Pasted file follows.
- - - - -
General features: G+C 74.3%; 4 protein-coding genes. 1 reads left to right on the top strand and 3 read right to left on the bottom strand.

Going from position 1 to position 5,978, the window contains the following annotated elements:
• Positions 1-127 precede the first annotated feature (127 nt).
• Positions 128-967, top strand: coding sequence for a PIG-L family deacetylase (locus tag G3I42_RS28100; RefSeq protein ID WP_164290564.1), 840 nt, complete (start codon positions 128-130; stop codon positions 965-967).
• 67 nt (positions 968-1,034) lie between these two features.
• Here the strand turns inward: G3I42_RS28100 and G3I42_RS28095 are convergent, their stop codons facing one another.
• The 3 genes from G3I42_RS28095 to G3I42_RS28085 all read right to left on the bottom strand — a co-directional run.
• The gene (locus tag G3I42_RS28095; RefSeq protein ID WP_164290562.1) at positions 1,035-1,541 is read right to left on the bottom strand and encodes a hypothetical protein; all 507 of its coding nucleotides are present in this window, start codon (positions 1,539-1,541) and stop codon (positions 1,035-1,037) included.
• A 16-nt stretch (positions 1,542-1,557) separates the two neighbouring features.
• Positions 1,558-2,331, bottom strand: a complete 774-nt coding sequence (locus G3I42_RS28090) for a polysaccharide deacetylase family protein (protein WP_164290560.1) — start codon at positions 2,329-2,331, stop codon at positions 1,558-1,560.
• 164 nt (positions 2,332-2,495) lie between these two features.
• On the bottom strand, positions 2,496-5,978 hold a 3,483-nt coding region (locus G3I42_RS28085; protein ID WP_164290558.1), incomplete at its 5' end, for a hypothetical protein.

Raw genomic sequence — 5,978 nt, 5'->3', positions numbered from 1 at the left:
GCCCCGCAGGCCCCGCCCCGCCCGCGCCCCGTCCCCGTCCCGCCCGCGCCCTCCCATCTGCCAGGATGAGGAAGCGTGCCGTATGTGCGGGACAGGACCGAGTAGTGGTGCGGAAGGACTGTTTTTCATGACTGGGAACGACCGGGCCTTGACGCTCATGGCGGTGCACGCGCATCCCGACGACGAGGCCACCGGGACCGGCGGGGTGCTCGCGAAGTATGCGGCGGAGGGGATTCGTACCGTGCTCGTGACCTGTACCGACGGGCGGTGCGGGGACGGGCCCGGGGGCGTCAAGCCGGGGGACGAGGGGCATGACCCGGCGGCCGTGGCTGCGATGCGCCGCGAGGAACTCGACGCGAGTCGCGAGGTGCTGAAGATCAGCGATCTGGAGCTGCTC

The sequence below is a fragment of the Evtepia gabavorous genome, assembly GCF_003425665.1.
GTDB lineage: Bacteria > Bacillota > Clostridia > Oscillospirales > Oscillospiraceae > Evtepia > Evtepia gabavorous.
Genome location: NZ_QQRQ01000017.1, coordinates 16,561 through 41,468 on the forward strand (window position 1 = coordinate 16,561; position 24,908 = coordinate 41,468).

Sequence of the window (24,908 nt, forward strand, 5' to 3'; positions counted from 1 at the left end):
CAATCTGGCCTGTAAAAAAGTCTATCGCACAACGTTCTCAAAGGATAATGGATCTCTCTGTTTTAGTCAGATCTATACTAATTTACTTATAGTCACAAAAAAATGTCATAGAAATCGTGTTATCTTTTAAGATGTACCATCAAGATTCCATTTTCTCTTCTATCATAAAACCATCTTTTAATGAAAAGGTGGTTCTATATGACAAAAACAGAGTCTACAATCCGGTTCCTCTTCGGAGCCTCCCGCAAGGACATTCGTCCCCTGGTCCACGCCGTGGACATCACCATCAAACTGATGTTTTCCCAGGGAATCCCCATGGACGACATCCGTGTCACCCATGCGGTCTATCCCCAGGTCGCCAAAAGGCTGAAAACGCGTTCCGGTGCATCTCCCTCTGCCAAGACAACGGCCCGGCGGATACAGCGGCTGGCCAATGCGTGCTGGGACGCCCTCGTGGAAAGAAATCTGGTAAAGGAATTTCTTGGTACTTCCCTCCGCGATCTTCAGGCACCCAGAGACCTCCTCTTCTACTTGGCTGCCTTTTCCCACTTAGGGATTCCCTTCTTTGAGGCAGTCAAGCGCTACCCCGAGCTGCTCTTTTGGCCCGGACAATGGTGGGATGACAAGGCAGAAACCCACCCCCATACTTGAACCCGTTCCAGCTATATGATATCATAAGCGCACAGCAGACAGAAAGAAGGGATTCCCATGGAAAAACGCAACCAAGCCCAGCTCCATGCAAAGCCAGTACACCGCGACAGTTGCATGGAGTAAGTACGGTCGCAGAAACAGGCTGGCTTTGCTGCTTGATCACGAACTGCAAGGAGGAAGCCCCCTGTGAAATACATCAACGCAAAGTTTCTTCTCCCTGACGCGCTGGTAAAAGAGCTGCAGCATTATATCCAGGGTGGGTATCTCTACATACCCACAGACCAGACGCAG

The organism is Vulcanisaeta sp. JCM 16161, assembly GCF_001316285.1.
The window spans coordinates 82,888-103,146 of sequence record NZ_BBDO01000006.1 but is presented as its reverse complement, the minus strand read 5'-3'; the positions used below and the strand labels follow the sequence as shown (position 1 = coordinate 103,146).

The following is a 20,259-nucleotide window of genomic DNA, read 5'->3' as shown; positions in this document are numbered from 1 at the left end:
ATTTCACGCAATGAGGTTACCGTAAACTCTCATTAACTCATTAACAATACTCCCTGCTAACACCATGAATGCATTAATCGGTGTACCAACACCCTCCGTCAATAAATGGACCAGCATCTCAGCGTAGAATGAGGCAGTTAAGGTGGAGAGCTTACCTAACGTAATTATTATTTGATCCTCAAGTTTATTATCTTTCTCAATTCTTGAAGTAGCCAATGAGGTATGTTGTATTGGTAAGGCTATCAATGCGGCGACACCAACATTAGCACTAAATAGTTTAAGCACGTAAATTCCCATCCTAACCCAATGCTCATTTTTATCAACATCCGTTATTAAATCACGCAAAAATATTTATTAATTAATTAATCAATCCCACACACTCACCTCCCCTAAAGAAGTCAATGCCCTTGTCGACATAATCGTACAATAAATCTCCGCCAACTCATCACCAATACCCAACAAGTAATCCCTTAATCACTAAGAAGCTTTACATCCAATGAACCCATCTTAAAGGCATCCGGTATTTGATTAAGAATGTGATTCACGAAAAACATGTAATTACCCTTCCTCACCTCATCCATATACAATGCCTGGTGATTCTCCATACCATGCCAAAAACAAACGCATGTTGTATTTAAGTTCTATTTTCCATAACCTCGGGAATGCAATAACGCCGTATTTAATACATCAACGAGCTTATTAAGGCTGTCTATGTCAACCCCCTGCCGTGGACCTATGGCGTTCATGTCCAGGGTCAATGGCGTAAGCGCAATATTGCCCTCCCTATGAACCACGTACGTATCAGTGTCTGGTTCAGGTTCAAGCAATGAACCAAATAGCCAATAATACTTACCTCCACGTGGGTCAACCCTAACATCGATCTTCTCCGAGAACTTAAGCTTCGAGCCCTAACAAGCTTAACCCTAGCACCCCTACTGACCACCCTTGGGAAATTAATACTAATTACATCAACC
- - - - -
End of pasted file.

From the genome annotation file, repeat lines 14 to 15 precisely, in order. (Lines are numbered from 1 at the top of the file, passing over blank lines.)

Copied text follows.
GCCCCGCAGGCCCCGCCCCGCCCGCGCCCCGTCCCCGTCCCGCCCGCGCCCTCCCATCTGCCAGGATGAGGAAGCGTGCCGTATGTGCGGGACAGGACCGAGTAGTGGTGCGGAAGGACTGTTTTTCATGACTGGGAACGACCGGGCCTTGACGCTCATGGCGGTGCACGCGCATCCCGACGACGAGGCCACCGGGACCGGCGGGGTGCTCGCGAAGTATGCGGCGGAGGGGATTCGTACCGTGCTCGTGACCTGTACCGACGGGCGGTGCGGGGACGGGCCCGGGGGCGTCAAGCCGGGGGACGAGGGGCATGACCCGGCGGCCGTGGCTGCGATGCGCCGCGAGGAACTCGACGCGAGTCGCGAGGTGCTGAAGATCAGCGATCTGGAGCTGCTC

The sequence below is a fragment of the Evtepia gabavorous genome, assembly GCF_003425665.1.